A description of Kitty Finch – the woman swimming naked in the pool – comes a few pages later, through the eyes of the daughter, Nina:

Standing next to Kitty Finch was like being near a cork that had just popped out of a bottle. The first pop when gasses seem to escape and everything is sprinkled for one second with something intoxicating.

And a bit later, a description of a young man in a cafe:

Claude… had only just turned twenty-three and knew he looked like Mick Jagger.


To be honest, while I enjoyed both Levy’s books I think I have finally decided I prefer Hot Milk. The way she describes the landscapes, the characters, the interiority and psychology of a difficult, stifling, co-dependent mother and daughter relationship is fantastic. Levy is a very restrained writer; she seems to set things up, or indicate certain turns that might follow, which draw you on as reader. Here’s an example that I’ve noted from Swimming Home, on page 53, where the two cafe men, the one who knows he looks like Mick Jagger and another one, are talking about the family on holiday and the unusual Kitty Finch:

No. He [the writer in the family group] is just avoiding Kitty Ket. He has not read Ket’s thing and he is avoiding her. [Kitty has slipped a poem under the writer’s door, hoping for feedback.] The Ket is like ET. She thinks she has a mental connection with the poet. He has not read her thing and she will be sad and her blood pressure will go up and she will murder them all with the fat man’s guns.

Actually, I’ve just read the last few pages of this book and maybe I like this one best. I DON’T KNOW. I can’t decide, they are both great. I do know that approximately half the readers I’ve spoken to prefer one while half prefer the other.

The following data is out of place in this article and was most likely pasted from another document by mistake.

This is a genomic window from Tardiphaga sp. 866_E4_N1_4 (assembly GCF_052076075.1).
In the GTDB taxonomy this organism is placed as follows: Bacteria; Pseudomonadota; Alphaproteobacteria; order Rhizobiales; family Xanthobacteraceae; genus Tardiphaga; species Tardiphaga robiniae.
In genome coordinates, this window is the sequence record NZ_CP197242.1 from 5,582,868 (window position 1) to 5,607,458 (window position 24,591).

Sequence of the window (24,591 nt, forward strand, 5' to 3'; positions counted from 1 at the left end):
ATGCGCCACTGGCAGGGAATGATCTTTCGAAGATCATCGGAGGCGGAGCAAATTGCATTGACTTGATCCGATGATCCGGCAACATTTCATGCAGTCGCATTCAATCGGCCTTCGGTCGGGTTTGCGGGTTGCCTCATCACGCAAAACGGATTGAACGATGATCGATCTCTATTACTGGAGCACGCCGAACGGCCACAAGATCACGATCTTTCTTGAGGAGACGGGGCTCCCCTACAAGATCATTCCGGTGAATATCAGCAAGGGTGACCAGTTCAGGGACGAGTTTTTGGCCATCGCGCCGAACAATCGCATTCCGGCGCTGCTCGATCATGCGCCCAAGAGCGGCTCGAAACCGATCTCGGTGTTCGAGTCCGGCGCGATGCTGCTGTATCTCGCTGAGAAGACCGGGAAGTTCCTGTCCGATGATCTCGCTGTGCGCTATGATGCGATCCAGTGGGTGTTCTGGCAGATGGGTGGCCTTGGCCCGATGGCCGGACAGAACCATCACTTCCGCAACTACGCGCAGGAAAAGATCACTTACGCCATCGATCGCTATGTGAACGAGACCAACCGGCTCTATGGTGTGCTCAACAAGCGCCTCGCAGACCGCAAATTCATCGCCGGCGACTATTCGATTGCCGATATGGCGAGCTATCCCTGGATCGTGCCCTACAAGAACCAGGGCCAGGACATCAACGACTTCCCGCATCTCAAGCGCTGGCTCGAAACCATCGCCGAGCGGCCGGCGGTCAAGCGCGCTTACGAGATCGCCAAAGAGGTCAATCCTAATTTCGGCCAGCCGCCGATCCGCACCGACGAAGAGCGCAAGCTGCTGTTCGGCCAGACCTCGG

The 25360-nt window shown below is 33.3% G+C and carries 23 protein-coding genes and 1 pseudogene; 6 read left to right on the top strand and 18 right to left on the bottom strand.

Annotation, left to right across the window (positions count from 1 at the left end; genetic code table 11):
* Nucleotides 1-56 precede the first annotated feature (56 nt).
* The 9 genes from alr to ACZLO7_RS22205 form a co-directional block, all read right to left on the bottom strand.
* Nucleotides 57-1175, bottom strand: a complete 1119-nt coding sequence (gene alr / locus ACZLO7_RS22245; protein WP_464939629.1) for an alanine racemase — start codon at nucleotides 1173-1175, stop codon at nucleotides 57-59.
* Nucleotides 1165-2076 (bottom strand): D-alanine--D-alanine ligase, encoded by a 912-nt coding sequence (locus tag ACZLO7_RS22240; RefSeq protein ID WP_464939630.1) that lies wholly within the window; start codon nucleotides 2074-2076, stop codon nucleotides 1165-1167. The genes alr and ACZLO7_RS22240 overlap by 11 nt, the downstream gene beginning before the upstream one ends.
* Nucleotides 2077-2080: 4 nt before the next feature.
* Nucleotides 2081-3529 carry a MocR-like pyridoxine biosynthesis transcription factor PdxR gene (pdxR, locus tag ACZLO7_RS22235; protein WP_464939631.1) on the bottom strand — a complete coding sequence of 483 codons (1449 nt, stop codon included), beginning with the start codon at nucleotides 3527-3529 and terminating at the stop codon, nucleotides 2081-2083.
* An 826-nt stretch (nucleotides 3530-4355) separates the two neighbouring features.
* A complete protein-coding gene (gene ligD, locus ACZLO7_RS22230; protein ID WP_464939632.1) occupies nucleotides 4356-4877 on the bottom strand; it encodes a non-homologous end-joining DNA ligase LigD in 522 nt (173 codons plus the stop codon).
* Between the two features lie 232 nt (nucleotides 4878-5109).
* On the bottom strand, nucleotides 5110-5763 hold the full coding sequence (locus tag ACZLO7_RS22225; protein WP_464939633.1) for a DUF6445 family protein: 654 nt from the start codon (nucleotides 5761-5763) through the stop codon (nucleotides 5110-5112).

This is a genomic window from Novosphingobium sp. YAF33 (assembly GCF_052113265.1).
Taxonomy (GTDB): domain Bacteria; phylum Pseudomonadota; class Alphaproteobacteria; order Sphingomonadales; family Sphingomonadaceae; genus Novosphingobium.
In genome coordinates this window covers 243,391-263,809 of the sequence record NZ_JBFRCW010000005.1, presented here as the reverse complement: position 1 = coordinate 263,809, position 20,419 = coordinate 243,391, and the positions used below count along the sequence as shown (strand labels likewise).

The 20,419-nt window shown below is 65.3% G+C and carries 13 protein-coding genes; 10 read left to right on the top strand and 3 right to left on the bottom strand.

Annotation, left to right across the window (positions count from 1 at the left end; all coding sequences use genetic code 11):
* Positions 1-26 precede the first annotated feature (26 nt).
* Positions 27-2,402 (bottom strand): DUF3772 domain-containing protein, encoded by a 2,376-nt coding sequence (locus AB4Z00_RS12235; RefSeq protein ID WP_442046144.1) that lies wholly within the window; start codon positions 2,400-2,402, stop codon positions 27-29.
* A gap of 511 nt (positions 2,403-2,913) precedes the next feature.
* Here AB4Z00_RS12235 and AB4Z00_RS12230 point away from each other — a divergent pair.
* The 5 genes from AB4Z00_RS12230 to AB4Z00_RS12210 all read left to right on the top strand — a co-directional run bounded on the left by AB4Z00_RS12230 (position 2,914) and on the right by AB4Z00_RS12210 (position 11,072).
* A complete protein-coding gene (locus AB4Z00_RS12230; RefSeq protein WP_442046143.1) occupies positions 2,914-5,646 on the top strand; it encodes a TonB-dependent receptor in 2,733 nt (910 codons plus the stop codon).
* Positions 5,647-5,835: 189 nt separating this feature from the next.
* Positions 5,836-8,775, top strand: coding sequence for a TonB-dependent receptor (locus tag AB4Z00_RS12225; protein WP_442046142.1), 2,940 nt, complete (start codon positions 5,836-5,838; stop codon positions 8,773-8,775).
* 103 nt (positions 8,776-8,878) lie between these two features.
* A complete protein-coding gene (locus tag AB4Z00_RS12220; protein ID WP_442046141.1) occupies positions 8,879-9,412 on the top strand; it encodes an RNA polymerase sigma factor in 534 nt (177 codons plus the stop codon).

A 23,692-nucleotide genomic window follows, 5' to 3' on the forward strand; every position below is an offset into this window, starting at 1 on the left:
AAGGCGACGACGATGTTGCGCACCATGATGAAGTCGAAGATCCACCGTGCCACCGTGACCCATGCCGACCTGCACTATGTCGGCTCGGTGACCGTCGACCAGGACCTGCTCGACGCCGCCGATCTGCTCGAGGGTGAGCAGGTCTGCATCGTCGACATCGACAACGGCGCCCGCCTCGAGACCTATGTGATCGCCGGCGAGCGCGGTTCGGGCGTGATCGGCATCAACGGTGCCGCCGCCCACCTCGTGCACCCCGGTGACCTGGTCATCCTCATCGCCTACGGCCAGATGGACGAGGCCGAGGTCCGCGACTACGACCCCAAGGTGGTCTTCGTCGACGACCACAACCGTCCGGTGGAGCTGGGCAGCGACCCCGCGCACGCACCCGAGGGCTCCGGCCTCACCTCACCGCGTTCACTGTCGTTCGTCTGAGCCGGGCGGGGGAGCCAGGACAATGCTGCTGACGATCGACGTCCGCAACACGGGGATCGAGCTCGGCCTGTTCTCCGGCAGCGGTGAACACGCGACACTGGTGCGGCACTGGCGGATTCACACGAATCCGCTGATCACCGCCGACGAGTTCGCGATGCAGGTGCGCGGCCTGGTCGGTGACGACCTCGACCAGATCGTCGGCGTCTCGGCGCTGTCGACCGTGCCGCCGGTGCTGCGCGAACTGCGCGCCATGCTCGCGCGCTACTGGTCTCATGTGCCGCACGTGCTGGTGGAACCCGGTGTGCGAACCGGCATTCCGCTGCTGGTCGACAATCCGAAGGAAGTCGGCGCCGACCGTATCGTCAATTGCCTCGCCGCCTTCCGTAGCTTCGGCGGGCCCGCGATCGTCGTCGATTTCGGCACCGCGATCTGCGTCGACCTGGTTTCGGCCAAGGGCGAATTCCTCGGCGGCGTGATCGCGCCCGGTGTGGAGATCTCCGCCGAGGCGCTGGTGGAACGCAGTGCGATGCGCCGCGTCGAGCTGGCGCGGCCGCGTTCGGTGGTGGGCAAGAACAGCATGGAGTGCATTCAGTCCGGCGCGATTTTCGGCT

The afterword mentions all sorts of social theorists: Lacan, Barthes, Duras, Stein, also Kafka (yes, makes sense, there is an overlay of surrealism in both novels). And here’s a fascinating sentence, talking about Levy’s early work in the mid-nineties:

… her fiction seemed less concerned about the stories it narrated than about the interzone (to borrow Burroughs’s term) it set up in which desire and speculation, fantasy and symbols circulated.

Right then. I need to re-read this.


‘If the setting and plot of Swimming Home are borrowed, almost ironically, from the staid English-middle-class-on-holiday novel, all similarities end there. The book’s real drama plays out through blue sugar mice who scuttle from candy stalls into nightmares; or stones with holes that turn into voyeuristic (or myopic) telescopes, then lethal weights, then, simply, holes. What holds this kaleidoscopic narrative together, even as it tears its characters apart, is – in classical Freudian fashion – desire: desire and its inseparable flip side, the death drive. This comes embodied – nakedly, almost primordially, floating in the water to which it will return – in the figure of Kitty Finch, half doomed and daddy-obsessed Sylvia Plath, half post-breakdown Edie Sedgwick…: volatile, imploding around a swimming pool.’

I recommend and have found a new author to love. Excellent.

For real reviews, check Francine Prose’s one in The New York Times and John Self’s in The Guardian.

And our very own Kate at Books Are My Favourite and Best had her review listed on the publisher’s website here, and this is a link to her review.